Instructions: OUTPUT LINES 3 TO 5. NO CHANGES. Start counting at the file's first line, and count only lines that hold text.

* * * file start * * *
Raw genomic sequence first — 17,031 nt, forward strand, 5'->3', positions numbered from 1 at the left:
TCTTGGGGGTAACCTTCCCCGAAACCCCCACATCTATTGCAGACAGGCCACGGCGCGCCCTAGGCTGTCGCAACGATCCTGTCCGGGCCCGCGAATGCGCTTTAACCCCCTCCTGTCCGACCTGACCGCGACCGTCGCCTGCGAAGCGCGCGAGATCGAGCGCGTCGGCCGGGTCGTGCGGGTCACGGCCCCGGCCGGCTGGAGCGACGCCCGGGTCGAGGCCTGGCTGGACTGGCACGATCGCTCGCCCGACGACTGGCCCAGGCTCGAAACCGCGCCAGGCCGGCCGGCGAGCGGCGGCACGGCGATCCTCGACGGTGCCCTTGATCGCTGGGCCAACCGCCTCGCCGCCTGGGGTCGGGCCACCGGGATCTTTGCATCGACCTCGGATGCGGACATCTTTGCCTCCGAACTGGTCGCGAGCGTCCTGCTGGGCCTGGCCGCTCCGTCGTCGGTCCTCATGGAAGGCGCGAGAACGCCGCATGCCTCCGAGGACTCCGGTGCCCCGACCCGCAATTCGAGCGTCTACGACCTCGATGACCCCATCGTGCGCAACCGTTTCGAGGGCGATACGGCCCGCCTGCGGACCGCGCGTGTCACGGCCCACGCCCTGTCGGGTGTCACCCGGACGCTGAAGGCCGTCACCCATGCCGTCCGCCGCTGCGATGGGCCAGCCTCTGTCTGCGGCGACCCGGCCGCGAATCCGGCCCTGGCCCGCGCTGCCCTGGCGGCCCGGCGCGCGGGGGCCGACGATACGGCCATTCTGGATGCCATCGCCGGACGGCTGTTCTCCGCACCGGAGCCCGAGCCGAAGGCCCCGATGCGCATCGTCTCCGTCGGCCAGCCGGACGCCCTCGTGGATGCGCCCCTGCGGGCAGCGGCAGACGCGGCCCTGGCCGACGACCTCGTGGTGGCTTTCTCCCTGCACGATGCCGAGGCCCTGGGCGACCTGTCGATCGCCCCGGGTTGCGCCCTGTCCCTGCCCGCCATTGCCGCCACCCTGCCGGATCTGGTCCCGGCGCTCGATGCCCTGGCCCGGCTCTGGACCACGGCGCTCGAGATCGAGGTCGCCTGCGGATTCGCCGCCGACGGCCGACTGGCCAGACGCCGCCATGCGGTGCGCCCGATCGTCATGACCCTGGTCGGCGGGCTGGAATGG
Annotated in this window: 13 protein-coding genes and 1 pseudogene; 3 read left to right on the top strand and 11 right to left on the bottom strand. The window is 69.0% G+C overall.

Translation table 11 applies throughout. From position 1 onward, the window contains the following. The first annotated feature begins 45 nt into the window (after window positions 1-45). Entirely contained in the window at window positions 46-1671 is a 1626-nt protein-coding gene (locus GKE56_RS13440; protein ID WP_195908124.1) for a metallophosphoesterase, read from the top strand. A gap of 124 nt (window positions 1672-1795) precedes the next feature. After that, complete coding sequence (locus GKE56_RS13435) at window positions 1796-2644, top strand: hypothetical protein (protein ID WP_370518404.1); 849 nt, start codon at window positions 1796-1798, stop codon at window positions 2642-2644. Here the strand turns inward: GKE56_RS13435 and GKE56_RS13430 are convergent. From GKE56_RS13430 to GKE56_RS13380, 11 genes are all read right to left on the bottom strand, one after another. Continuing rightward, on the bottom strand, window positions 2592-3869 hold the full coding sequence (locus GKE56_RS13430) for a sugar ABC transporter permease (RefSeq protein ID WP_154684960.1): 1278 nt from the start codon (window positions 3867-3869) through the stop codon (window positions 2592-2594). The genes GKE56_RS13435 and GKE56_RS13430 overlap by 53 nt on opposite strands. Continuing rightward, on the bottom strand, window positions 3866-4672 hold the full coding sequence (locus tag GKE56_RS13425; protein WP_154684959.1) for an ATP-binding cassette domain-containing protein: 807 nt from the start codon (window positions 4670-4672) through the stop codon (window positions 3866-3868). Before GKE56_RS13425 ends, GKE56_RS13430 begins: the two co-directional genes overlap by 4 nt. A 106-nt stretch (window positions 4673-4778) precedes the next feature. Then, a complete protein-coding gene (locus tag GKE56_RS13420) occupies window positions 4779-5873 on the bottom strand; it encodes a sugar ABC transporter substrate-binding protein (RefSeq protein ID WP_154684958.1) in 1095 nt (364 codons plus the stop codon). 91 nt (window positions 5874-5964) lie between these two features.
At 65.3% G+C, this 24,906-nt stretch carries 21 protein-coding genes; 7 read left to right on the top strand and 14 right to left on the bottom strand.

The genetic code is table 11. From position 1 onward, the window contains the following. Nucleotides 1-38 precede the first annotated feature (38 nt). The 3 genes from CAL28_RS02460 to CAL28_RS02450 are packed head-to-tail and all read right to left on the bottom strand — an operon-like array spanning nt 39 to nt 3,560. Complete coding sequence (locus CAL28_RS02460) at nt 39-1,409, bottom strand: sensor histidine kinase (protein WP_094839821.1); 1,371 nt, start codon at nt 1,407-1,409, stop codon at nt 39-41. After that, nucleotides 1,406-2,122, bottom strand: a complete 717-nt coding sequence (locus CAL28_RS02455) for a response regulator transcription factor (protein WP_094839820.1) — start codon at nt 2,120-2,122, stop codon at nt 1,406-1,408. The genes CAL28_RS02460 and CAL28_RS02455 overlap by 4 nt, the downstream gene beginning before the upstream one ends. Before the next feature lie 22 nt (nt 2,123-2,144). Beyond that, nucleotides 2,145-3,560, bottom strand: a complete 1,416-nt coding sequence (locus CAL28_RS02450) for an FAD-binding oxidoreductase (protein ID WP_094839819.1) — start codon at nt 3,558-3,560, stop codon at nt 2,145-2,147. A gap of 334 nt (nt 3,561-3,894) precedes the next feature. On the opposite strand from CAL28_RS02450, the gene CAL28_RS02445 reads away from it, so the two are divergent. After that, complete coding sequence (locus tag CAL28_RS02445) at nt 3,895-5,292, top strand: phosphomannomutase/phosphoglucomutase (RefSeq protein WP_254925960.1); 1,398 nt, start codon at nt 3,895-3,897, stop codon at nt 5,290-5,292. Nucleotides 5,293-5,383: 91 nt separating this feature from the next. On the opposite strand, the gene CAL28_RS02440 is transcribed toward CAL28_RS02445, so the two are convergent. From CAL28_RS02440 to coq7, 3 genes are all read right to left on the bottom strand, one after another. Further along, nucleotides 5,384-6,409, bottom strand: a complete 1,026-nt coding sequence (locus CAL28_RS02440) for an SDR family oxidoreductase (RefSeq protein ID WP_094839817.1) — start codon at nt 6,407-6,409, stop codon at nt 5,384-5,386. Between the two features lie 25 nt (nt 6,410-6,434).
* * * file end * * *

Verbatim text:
Annotated in this window: 13 protein-coding genes and 1 pseudogene; 3 read left to right on the top strand and 11 right to left on the bottom strand. The window is 69.0% G+C overall.

Translation table 11 applies throughout. From position 1 onward, the window contains the following. The first annotated feature begins 45 nt into the window (after window positions 1-45). Entirely contained in the window at window positions 46-1671 is a 1626-nt protein-coding gene (locus GKE56_RS13440; protein ID WP_195908124.1) for a metallophosphoesterase, read from the top strand. A gap of 124 nt (window positions 1672-1795) precedes the next feature. After that, complete coding sequence (locus GKE56_RS13435) at window positions 1796-2644, top strand: hypothetical protein (protein ID WP_370518404.1); 849 nt, start codon at window positions 1796-1798, stop codon at window positions 2642-2644. Here the strand turns inward: GKE56_RS13435 and GKE56_RS13430 are convergent. From GKE56_RS13430 to GKE56_RS13380, 11 genes are all read right to left on the bottom strand, one after another. Continuing rightward, on the bottom strand, window positions 2592-3869 hold the full coding sequence (locus GKE56_RS13430) for a sugar ABC transporter permease (RefSeq protein ID WP_154684960.1): 1278 nt from the start codon (window positions 3867-3869) through the stop codon (window positions 2592-2594). The genes GKE56_RS13435 and GKE56_RS13430 overlap by 53 nt on opposite strands. Continuing rightward, on the bottom strand, window positions 3866-4672 hold the full coding sequence (locus tag GKE56_RS13425; protein WP_154684959.1) for an ATP-binding cassette domain-containing protein: 807 nt from the start codon (window positions 4670-4672) through the stop codon (window positions 3866-3868). Before GKE56_RS13425 ends, GKE56_RS13430 begins: the two co-directional genes overlap by 4 nt. A 106-nt stretch (window positions 4673-4778) precedes the next feature. Then, a complete protein-coding gene (locus tag GKE56_RS13420) occupies window positions 4779-5873 on the bottom strand; it encodes a sugar ABC transporter substrate-binding protein (RefSeq protein ID WP_154684958.1) in 1095 nt (364 codons plus the stop codon). 91 nt (window positions 5874-5964) lie between these two features.
At 65.3% G+C, this 24,906-nt stretch carries 21 protein-coding genes; 7 read left to right on the top strand and 14 right to left on the bottom strand.